Wednesday, June 9, 2010

Bathygnathus the sphenacodontid

If you couldn't tell from that last post, I'm working on the ex-theropod section of my website.  These things go at a pretty quick pace, so you might expect a large number of blog posts this month. 

Bathygnathus Leidy, 1853
B. borealis Leidy, 1853
Kungurian, Early Permian
Red Beds, Prince Edward Island, Canada
Holotype- (ANSP 9524) partial premaxilla, incomplete maxilla, anterior nasal, seven teeth

Bathygnathus snout (bottom) compared to Dimetrodon skull (top), taken from a Wikipedia image by Bogdanov.

Comments- The holotype was discovered in 1845 and originally briefly described by Leidy (1853) as the mandible of a reptile, and later (1854, 1855) described in more depth as a lizard ("lacertian"). Cope (1868) suggested it was related to Dryptosaurus and provisionally placed it in his Goniopoda (=Theropoda) in 1870. Huene (1902) referred it to his theropod family Zanclodontidae, believing it might be synonymous with Teratosaurus. It was also commonly referred to the Amphisauridae (e.g. Marsh, 1882), and the Anchisauridae which replaced it (e.g. Marsh, 1885) when these were thought to be theropod groups. Owen (1876) correctly identified the specimen as an upper jaw and suggested a relationship to theriodonts (and Lycosaurus in particular) based on the presence of a canine tooth, reduced incisor and other characters. This was not confirmed until Case (1905) and Huene (1905) independently reidentified Bathygnathus as a "pelycosaurian" synapsid, Case believing it to be either Dimetrodon or Naosaurus (a junior synonym of Edaphosaurus that was mistakenly given a Dimetrodon skull). It was referred to Sphenacodontidae by Romer and Price (1940), and Sphenacodontinae in particular by Reisz (1986). However, Reisz et al. (1992) determined that the other subfamilies are invalid, as Haptodus is basal to sphenacodontids+therapsids, while Secodontosaurus is deeply nested within Sphenacodontidae. Using their analysis, Bathygnathus is a sphenacodontoid based on the lacrimal not contacting the naris, strongly convex ventral maxillary edge, canines more than twice as long as other maxillary teeth, less than four maxillary pre-canines, and serrated teeth. Within Sphenacodontidae, it seems to be closer to Dimetrodon and Secodontosaurus than Sphenacodon and Ctenospondylus based on the elongate maxillonasal suture.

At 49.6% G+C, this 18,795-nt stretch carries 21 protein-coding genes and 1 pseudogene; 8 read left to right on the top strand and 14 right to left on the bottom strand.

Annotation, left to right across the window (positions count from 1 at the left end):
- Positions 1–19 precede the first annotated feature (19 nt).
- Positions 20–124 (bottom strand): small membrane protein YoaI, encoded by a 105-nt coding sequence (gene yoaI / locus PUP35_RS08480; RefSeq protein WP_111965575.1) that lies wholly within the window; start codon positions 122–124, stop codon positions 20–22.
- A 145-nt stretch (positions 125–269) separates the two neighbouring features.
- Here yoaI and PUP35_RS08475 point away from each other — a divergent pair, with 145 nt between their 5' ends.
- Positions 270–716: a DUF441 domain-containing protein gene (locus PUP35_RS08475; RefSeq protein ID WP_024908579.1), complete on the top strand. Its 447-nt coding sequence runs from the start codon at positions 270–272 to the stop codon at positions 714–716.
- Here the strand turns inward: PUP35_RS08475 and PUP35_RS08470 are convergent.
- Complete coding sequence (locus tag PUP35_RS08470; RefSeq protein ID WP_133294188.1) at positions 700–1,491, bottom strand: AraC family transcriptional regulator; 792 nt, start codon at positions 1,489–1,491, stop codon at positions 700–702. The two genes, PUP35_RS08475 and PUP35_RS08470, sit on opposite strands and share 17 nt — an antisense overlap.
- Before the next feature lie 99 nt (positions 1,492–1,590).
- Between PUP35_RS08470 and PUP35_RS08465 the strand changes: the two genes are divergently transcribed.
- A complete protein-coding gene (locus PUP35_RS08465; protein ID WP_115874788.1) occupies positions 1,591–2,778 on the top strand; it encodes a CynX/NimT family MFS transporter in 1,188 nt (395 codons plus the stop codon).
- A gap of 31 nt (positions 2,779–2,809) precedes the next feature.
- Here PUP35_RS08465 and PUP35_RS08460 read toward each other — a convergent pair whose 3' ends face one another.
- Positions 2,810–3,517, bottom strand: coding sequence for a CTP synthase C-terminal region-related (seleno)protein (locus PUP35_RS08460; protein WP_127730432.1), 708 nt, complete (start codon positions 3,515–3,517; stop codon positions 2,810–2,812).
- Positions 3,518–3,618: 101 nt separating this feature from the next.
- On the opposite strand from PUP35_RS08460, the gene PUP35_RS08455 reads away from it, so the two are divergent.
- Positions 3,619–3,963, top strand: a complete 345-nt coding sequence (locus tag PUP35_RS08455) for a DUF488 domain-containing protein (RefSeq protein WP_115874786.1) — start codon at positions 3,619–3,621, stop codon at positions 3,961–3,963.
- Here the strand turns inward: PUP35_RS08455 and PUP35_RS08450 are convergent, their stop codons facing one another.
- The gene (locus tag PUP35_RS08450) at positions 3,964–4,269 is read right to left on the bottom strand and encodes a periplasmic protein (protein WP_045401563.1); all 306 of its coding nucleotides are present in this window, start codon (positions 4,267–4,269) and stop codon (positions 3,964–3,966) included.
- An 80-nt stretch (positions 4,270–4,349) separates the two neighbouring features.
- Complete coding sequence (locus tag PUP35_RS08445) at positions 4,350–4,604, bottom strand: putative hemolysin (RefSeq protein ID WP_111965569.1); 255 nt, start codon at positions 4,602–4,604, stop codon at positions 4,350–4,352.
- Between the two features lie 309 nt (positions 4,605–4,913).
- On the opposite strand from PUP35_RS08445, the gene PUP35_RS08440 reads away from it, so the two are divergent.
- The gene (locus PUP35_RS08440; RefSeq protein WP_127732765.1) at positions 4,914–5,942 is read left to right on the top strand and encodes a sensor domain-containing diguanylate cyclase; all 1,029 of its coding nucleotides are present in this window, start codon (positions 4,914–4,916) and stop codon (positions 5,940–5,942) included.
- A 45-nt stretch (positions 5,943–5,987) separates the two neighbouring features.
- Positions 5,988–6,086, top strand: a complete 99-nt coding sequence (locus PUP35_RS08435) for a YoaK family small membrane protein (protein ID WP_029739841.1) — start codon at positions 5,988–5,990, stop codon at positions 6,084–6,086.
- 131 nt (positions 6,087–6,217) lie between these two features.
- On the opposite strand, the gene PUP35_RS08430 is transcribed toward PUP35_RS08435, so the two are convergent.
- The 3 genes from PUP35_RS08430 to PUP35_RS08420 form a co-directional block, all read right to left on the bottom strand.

References- Leidy, 1853. [Remarks on Bathygnathus borealis]. Proceedings of the Academy of Natural Sciences of Philadelphia. 6, 404.

Leidy, 1854. On Bathygnathus borealis, an extinct saurian of the New Red Sandstone of Prince Edward Island. Proceedings of the Academy of Natural Sciences of Philadelphia, second series. 2(4), 327-330.

Leidy, 1855. On Bathygnathus borealis, an extinct saurian of the New Red Sandstone of Prince Edward's Island. American Journal of Science, series 2. 19, 444-446.

Cope, 1868. Remarks on extinct reptiles which approach birds. Proceedings of the Academy of Natural Sciences of Philadelphia. 19, 234-235

Cope, 1870. Synopsis of the extinct Batrachia, Reptilia and Aves of North America. Transactions of the American Philosophical Society. 14, 1-252.

Owen, 1876. Evidences of theriodonts in Permian deposits elsewhere than in South Africa. Quarterly Journal of the Geological Society of London. 32, 352-366.

Leidy, 1881. Remarks on Bathygnathus borealis. Journal of the Academy of Natural Sciences of Philadelphia, second series. 8(4), 449.

Marsh, 1882. Classification of the Dinosauria. American Journal of Science. 23, 81-86.

Marsh, 1885. On the classification and affinities of dinosaurian reptiles. Report of the British Association for the Advancement of Science. 1884, 763.

Huene, 1902. Übersicht über die Reptilien der Trias [Review of the Reptilia of the Triassic]. Geologische und Paläontologische Abhandlungen (Neue Serie). Gustav Fischer Verlag, Jena. 6, 1-84.

Case, 1905. Bathygnathus borealis Leidy and the Permian of Prince Edward Island. Science. 22(550), 52-53.

Huene, 1905. Pelycosaurier im deutschen Muschelkalk. Neues Jahrbuch fur Minerologie, Geologie und Paleontologie. 20, 321-353.

Case, 1907. Revision of the Pelycosauria of North America. 176 pp.

Romer and Price, 1940. Review of the Pelycosauria. Geological Society of America Special Paper. 28, 538 pp.

Langston, 1963. Fossil vertebrates and the Late Palaeozoic Red Beds of Prince Edward Island. National Museum of Canada, Bulletin. 187, 36 pp.

Reisz, 1986. Pelycosauria. Handbuch der Paläoherpetologie. 17A, 102 pp.

Spalding, 1995. Bathygnathus, Canada's first "dinosaur". in Sarjeant (ed.). Vertebrate Fossils and the Evolution of Scientific Concepts. 245-254.

1 comment:

  1. I wondered why you wanted me to get you this paper, heh. :)